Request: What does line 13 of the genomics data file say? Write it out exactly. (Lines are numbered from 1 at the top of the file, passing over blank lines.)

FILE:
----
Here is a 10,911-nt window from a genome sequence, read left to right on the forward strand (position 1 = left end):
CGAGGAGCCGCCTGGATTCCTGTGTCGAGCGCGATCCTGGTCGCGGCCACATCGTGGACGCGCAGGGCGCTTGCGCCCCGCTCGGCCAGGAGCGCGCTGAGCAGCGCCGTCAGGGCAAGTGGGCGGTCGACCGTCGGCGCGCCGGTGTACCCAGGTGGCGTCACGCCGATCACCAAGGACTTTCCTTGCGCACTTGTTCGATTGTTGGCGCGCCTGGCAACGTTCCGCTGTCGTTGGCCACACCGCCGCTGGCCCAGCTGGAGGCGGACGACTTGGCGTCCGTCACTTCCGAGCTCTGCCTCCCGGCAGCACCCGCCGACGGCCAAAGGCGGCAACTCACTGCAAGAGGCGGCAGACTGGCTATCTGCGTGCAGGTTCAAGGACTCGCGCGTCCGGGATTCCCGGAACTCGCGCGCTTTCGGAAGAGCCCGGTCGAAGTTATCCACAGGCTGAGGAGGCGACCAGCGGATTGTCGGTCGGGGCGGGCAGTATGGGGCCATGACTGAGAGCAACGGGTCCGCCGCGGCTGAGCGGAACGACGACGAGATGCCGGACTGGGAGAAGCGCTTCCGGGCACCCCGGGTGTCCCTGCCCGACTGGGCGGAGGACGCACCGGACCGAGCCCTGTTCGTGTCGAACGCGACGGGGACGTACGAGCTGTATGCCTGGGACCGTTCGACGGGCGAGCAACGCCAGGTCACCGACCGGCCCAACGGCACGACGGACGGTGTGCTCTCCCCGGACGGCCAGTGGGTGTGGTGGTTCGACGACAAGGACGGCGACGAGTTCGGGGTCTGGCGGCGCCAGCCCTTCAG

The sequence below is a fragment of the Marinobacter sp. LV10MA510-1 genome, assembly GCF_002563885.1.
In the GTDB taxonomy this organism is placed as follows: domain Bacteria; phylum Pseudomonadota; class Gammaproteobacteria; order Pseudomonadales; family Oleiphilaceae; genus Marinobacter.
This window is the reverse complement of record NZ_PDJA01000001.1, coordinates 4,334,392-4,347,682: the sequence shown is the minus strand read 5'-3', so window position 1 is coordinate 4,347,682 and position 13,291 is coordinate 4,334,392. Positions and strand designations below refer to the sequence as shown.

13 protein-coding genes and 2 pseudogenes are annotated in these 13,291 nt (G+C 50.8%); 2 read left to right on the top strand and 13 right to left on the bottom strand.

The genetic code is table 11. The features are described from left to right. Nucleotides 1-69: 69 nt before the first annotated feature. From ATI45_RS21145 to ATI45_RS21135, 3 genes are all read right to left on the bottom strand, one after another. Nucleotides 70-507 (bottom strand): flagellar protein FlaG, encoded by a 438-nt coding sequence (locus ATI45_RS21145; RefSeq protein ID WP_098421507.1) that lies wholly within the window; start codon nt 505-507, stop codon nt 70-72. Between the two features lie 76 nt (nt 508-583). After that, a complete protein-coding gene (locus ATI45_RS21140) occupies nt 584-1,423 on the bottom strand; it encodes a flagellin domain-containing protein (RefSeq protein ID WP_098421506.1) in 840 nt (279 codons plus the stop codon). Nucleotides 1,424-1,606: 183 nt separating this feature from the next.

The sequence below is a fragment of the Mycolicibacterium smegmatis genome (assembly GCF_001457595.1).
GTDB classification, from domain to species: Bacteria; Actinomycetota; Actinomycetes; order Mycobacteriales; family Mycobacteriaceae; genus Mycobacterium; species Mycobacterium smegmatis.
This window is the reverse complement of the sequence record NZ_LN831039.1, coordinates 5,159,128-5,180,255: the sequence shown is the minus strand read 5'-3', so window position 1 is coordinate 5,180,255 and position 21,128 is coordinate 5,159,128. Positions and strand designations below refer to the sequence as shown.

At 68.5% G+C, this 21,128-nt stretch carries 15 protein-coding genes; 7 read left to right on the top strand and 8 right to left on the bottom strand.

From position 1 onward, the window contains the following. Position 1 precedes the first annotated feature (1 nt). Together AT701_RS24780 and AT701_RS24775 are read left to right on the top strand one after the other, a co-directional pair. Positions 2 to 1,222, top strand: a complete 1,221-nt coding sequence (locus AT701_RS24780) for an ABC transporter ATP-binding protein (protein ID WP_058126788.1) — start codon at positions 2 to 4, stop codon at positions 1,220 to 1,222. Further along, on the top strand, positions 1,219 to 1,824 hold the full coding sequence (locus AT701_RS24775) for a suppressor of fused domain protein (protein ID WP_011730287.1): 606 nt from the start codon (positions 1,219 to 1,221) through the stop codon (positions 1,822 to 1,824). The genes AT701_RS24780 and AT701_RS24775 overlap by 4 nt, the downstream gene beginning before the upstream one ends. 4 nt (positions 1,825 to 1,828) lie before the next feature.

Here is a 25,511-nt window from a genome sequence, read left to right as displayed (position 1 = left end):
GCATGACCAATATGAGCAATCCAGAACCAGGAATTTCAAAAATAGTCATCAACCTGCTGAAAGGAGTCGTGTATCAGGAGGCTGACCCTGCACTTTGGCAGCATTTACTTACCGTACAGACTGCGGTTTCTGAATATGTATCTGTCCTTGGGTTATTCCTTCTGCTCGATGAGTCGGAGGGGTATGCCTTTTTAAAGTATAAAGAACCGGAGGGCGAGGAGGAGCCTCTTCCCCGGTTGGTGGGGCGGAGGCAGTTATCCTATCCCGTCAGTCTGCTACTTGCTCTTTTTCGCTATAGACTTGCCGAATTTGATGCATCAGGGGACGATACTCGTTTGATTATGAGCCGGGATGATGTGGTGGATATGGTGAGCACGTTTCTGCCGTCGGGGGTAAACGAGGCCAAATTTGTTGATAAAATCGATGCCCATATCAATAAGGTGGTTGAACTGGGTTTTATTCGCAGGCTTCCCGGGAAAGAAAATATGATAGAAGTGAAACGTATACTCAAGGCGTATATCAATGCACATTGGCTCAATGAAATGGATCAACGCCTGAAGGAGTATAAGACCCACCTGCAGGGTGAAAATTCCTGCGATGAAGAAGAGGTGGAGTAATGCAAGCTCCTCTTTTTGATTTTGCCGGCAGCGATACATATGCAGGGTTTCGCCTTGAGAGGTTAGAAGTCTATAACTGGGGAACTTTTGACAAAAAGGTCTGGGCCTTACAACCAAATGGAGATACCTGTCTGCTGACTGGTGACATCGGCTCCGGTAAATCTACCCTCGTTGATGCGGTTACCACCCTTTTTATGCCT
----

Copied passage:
Here is a 25,511-nt window from a genome sequence, read left to right as displayed (position 1 = left end):